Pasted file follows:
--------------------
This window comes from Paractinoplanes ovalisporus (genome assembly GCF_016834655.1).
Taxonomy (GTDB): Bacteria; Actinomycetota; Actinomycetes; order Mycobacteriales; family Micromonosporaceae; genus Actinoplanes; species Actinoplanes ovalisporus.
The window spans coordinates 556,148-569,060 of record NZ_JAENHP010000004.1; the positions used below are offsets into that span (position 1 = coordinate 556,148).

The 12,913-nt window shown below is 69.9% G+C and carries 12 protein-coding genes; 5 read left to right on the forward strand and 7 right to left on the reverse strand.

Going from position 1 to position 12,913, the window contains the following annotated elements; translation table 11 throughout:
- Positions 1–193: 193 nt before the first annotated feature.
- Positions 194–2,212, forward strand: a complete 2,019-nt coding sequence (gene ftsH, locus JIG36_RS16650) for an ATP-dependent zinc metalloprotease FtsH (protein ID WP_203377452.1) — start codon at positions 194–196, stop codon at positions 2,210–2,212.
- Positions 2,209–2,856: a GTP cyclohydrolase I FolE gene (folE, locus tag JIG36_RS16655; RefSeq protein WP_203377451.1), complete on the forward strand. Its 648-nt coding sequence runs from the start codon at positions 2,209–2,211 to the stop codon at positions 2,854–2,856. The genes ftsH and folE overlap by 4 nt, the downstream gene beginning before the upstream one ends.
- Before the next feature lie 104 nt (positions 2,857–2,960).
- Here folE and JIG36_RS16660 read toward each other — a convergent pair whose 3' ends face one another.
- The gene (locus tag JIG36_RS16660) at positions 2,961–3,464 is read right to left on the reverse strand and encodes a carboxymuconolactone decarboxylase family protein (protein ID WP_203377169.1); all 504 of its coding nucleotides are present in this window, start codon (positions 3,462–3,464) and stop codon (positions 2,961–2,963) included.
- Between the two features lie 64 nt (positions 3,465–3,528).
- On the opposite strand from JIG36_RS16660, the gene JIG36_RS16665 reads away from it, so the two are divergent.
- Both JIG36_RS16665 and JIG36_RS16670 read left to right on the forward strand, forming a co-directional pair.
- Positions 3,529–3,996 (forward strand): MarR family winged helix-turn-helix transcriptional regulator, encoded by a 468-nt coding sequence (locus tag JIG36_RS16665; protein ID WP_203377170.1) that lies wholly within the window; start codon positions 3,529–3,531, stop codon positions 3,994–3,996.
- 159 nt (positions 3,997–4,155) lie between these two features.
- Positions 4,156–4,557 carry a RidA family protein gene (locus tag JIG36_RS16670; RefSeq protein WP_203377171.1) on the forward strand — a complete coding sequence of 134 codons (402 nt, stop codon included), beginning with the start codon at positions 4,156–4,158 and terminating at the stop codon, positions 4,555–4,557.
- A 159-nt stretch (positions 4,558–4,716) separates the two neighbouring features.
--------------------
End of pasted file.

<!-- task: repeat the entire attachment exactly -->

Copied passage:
This window comes from Paractinoplanes ovalisporus (genome assembly GCF_016834655.1).
Taxonomy (GTDB): Bacteria; Actinomycetota; Actinomycetes; order Mycobacteriales; family Micromonosporaceae; genus Actinoplanes; species Actinoplanes ovalisporus.
The window spans coordinates 556,148-569,060 of record NZ_JAENHP010000004.1; the positions used below are offsets into that span (position 1 = coordinate 556,148).

The 12,913-nt window shown below is 69.9% G+C and carries 12 protein-coding genes; 5 read left to right on the forward strand and 7 right to left on the reverse strand.

Going from position 1 to position 12,913, the window contains the following annotated elements; translation table 11 throughout:
- Positions 1–193: 193 nt before the first annotated feature.
- Positions 194–2,212, forward strand: a complete 2,019-nt coding sequence (gene ftsH, locus JIG36_RS16650) for an ATP-dependent zinc metalloprotease FtsH (protein ID WP_203377452.1) — start codon at positions 194–196, stop codon at positions 2,210–2,212.
- Positions 2,209–2,856: a GTP cyclohydrolase I FolE gene (folE, locus tag JIG36_RS16655; RefSeq protein WP_203377451.1), complete on the forward strand. Its 648-nt coding sequence runs from the start codon at positions 2,209–2,211 to the stop codon at positions 2,854–2,856. The genes ftsH and folE overlap by 4 nt, the downstream gene beginning before the upstream one ends.
- Before the next feature lie 104 nt (positions 2,857–2,960).
- Here folE and JIG36_RS16660 read toward each other — a convergent pair whose 3' ends face one another.
- The gene (locus tag JIG36_RS16660) at positions 2,961–3,464 is read right to left on the reverse strand and encodes a carboxymuconolactone decarboxylase family protein (protein ID WP_203377169.1); all 504 of its coding nucleotides are present in this window, start codon (positions 3,462–3,464) and stop codon (positions 2,961–2,963) included.
- Between the two features lie 64 nt (positions 3,465–3,528).
- On the opposite strand from JIG36_RS16660, the gene JIG36_RS16665 reads away from it, so the two are divergent.
- Both JIG36_RS16665 and JIG36_RS16670 read left to right on the forward strand, forming a co-directional pair.
- Positions 3,529–3,996 (forward strand): MarR family winged helix-turn-helix transcriptional regulator, encoded by a 468-nt coding sequence (locus tag JIG36_RS16665; protein ID WP_203377170.1) that lies wholly within the window; start codon positions 3,529–3,531, stop codon positions 3,994–3,996.
- 159 nt (positions 3,997–4,155) lie between these two features.
- Positions 4,156–4,557 carry a RidA family protein gene (locus tag JIG36_RS16670; RefSeq protein WP_203377171.1) on the forward strand — a complete coding sequence of 134 codons (402 nt, stop codon included), beginning with the start codon at positions 4,156–4,158 and terminating at the stop codon, positions 4,555–4,557.
- A 159-nt stretch (positions 4,558–4,716) separates the two neighbouring features.